forces, some portion of our army was not thrown across the Chickahominy that day to fall on the flank of the enemy's retreating columns. This could have been safely and suddenly done at the ford before alluded to. On Monday, thirtieth, by orders, we marched, at an early hour, over the same road taken by the enemy twenty-four hours before, and, three miles distant, passed the battle-field where General Longstreet had engaged the enemy the afternoon previous. At about four P. M., we reached the White Oak Swamp, where, after an hour's engagement with artillery, General Jackson's army bivouacked for the night, (including General Whiting's division.) On Tuesday, July first, we marched, by orders, at sunrise, crossed White Oak Swamp, (the bridge, destroyed by the enemy, causing some hours' delay,) continued by slow marches to----Church, and formed line of battle on Poindexter's farm, opposite the Malvern Hills, about two P. M.,--the Seventh brigade on the extreme left. We remained in position about three hours, during the greater part of which time artillery and musketry firing was heard on our right, a mile or two distant. At five P. M., Courtnay's battery was put in position, opened a brisk fire, which was answered by heavy discharges from four or five batteries of the enemy posted on Malvern Hill. After half an hour's engagement, doing good service, the battery was withdrawn reluctantly by an order of General Whiting, through a courier, (staff officer R. S. E.,) which turned out to have been intended for another battery. At three P. M., that day, after the enemy's position and disposition of his forces had been well reconnoitred through a glass, and plainly visible, I asked permission to move through the continuous woods to the left and attack the enemy by a surprise on his right. This proposal, forwarded to General Jackson, was declined by him. About sundown, orders were received to march the Seventh brigade to the right, where the battle had raged fiercely for some two hours, and our troops repulsed. I moved quickly, guided by an officer of General D. H. Hill's staff, through a dense woods, in the dark, exposed, for a mile and a half, to a continuous and rapid fire of the enemy's artillery, and took up a position on that part of the field where General Magruder had made his disastrous charges across an open field, every yard of which could be swept by the adverse artillery. This field was about half a mile broad, skirted by woods on the left, and a high and abrupt declivity, descending to Turkey Creek, on the right. I reported to General Ewell, and a few moments after, to D. H. Hill, who ordered the brigade to remain in its position near the woods, on the edge of the field. I proposed, soon after, to General D. H. Hill, to ride forward and reconnoitre the enemy's position. It was then about nine o'clock. We rode forward, and approached within one hundred steps of the batteries, and could hear plainly the ordinary tone of conversation. The guns were then firing on the woods to our left, where the last attack had been made at right angles to that part of the field we were in. I suggested to General Hill the advantage of making an attack on this battery, and that it must be successful, as the enemy would not expect one from our position, and, under cover of the darkness, we could approach them undiscovered. General Hill did not seem inclined to make the movement. We rode back to the brigade, conversed some time, when I again urged the propriety of an attack, as we could approach so near undiscovered as to insure success, the enemy having no skirmishers in our front; but he declined, as before, to order the attack, and directed me to make no further movement. I occupied this position until about twelve o'clock, when all firing had ceased for more than two hours, and as General Ewell and General Hill had both been absent during this time, I retired the brigade into the woods to bivouac for the night, as the men were completely worn out, and no further action expected. The next morning, by dawn, I went off to ask for orders, when I found the whole army in the utmost disorder; thousands of straggling men asking every passer by for their regiment; ambulances, wagons, and artillery obstructing every road, and altogether in a drenching rain, presenting a scene of the most woful and disheartening confusion. The Seventh brigade, not having been fairly brought into action, was in good order next morning, and prepared to move in a body. By six o'clock, orders were received from General Jackson, whom I met casually, to march to the church, where we remained all day the second of July. Thursday, third July, we had orders to march to the front; did so, and encamped about eight miles from James River, opposite Westover. July fourth, we again marched to the front, reached a point about four miles from James River, where line of battle was formed and skirmishers thrown out half a mile in advance, who occasionally exchanged shots with the enemy's scouts. At night, one of my regiments was put on picket. We lay in camp until July eighth. We were ordered to move, at dark, to the rear, and on the tenth of July, encamped four miles from Richmond, scarcely able to march from excessive fatigue and prostration, the result of constant fighting and marching in a country where air and water were both impure, and rapidly breaking down the health of the army. I append below the list of killed and wounded in the before-mentioned engagements. Yours, respectfully,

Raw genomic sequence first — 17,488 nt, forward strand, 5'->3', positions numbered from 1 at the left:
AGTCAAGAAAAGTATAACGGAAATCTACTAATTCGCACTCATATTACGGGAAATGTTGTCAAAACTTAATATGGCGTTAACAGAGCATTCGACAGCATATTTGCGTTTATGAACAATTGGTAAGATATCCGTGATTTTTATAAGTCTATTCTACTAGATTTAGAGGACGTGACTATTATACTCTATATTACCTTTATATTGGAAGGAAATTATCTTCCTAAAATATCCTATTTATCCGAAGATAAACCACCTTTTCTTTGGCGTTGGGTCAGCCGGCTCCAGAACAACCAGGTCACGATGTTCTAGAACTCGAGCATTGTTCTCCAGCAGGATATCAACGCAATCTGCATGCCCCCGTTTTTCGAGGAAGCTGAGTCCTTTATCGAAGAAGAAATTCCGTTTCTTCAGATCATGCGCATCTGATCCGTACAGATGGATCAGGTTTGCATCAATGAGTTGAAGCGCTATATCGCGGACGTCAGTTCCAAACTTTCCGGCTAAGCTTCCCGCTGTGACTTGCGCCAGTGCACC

J. R. Trimble, Brigadier-General.
List of Killed and Wounded.
|Sixteenth Mississippi regiment, enlisted men,||3|
|Twenty-first North Carolina,||8|
J. E. Douthit, Assistant Surgeon.
On the above report was the following indorsement:
This report was handed in by General Trimble